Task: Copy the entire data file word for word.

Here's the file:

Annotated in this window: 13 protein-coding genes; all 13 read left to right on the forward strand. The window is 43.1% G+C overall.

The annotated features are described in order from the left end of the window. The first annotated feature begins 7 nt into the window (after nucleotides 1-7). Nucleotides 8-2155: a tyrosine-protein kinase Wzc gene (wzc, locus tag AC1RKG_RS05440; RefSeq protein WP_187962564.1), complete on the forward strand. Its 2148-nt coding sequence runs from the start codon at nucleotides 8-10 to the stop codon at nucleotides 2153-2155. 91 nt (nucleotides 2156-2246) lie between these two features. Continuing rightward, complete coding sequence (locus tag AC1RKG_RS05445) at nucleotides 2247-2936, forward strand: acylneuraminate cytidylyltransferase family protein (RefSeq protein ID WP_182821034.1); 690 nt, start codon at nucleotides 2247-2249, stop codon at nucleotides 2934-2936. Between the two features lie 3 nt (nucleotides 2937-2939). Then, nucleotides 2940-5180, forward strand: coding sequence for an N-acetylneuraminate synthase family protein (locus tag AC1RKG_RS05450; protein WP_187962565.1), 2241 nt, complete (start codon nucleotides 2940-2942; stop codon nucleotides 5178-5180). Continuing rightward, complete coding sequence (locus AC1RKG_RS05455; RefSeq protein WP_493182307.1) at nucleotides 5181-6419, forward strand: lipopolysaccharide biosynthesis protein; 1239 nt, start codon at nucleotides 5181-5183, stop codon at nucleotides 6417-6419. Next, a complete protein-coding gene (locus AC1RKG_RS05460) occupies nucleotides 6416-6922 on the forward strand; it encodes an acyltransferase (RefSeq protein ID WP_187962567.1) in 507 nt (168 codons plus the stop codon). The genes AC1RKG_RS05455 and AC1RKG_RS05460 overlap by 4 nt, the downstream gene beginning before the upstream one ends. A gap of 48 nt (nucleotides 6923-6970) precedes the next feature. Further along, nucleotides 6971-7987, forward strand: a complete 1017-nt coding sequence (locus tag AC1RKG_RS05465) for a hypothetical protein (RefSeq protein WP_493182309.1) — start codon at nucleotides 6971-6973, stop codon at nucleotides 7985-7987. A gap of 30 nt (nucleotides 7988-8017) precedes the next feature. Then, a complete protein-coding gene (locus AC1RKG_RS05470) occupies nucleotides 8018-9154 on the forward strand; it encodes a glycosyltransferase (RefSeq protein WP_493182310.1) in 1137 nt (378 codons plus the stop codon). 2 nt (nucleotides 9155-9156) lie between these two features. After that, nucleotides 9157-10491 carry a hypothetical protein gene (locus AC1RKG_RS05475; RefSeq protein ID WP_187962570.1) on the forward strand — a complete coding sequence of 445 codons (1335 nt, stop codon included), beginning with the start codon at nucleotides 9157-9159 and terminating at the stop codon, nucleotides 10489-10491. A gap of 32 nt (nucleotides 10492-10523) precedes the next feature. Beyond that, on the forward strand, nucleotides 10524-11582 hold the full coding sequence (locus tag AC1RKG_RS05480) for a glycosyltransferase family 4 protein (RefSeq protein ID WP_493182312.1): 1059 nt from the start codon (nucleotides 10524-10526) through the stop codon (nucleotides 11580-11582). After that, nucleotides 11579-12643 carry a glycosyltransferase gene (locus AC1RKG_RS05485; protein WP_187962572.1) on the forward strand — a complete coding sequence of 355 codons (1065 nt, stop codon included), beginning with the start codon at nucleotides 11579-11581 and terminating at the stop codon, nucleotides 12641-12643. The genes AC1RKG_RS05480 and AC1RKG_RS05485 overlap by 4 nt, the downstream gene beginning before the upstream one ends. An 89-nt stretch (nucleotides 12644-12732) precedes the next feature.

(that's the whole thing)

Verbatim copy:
Annotated in this window: 13 protein-coding genes; all 13 read left to right on the forward strand. The window is 43.1% G+C overall.

The annotated features are described in order from the left end of the window. The first annotated feature begins 7 nt into the window (after nucleotides 1-7). Nucleotides 8-2155: a tyrosine-protein kinase Wzc gene (wzc, locus tag AC1RKG_RS05440; RefSeq protein WP_187962564.1), complete on the forward strand. Its 2148-nt coding sequence runs from the start codon at nucleotides 8-10 to the stop codon at nucleotides 2153-2155. 91 nt (nucleotides 2156-2246) lie between these two features. Continuing rightward, complete coding sequence (locus tag AC1RKG_RS05445) at nucleotides 2247-2936, forward strand: acylneuraminate cytidylyltransferase family protein (RefSeq protein ID WP_182821034.1); 690 nt, start codon at nucleotides 2247-2249, stop codon at nucleotides 2934-2936. Between the two features lie 3 nt (nucleotides 2937-2939). Then, nucleotides 2940-5180, forward strand: coding sequence for an N-acetylneuraminate synthase family protein (locus tag AC1RKG_RS05450; protein WP_187962565.1), 2241 nt, complete (start codon nucleotides 2940-2942; stop codon nucleotides 5178-5180). Continuing rightward, complete coding sequence (locus AC1RKG_RS05455; RefSeq protein WP_493182307.1) at nucleotides 5181-6419, forward strand: lipopolysaccharide biosynthesis protein; 1239 nt, start codon at nucleotides 5181-5183, stop codon at nucleotides 6417-6419. Next, a complete protein-coding gene (locus AC1RKG_RS05460) occupies nucleotides 6416-6922 on the forward strand; it encodes an acyltransferase (RefSeq protein ID WP_187962567.1) in 507 nt (168 codons plus the stop codon). The genes AC1RKG_RS05455 and AC1RKG_RS05460 overlap by 4 nt, the downstream gene beginning before the upstream one ends. A gap of 48 nt (nucleotides 6923-6970) precedes the next feature. Further along, nucleotides 6971-7987, forward strand: a complete 1017-nt coding sequence (locus tag AC1RKG_RS05465) for a hypothetical protein (RefSeq protein WP_493182309.1) — start codon at nucleotides 6971-6973, stop codon at nucleotides 7985-7987. A gap of 30 nt (nucleotides 7988-8017) precedes the next feature. Then, a complete protein-coding gene (locus AC1RKG_RS05470) occupies nucleotides 8018-9154 on the forward strand; it encodes a glycosyltransferase (RefSeq protein WP_493182310.1) in 1137 nt (378 codons plus the stop codon). 2 nt (nucleotides 9155-9156) lie between these two features. After that, nucleotides 9157-10491 carry a hypothetical protein gene (locus AC1RKG_RS05475; RefSeq protein ID WP_187962570.1) on the forward strand — a complete coding sequence of 445 codons (1335 nt, stop codon included), beginning with the start codon at nucleotides 9157-9159 and terminating at the stop codon, nucleotides 10489-10491. A gap of 32 nt (nucleotides 10492-10523) precedes the next feature. Beyond that, on the forward strand, nucleotides 10524-11582 hold the full coding sequence (locus tag AC1RKG_RS05480) for a glycosyltransferase family 4 protein (RefSeq protein ID WP_493182312.1): 1059 nt from the start codon (nucleotides 10524-10526) through the stop codon (nucleotides 11580-11582). After that, nucleotides 11579-12643 carry a glycosyltransferase gene (locus AC1RKG_RS05485; protein WP_187962572.1) on the forward strand — a complete coding sequence of 355 codons (1065 nt, stop codon included), beginning with the start codon at nucleotides 11579-11581 and terminating at the stop codon, nucleotides 12641-12643. The genes AC1RKG_RS05480 and AC1RKG_RS05485 overlap by 4 nt, the downstream gene beginning before the upstream one ends. An 89-nt stretch (nucleotides 12644-12732) precedes the next feature.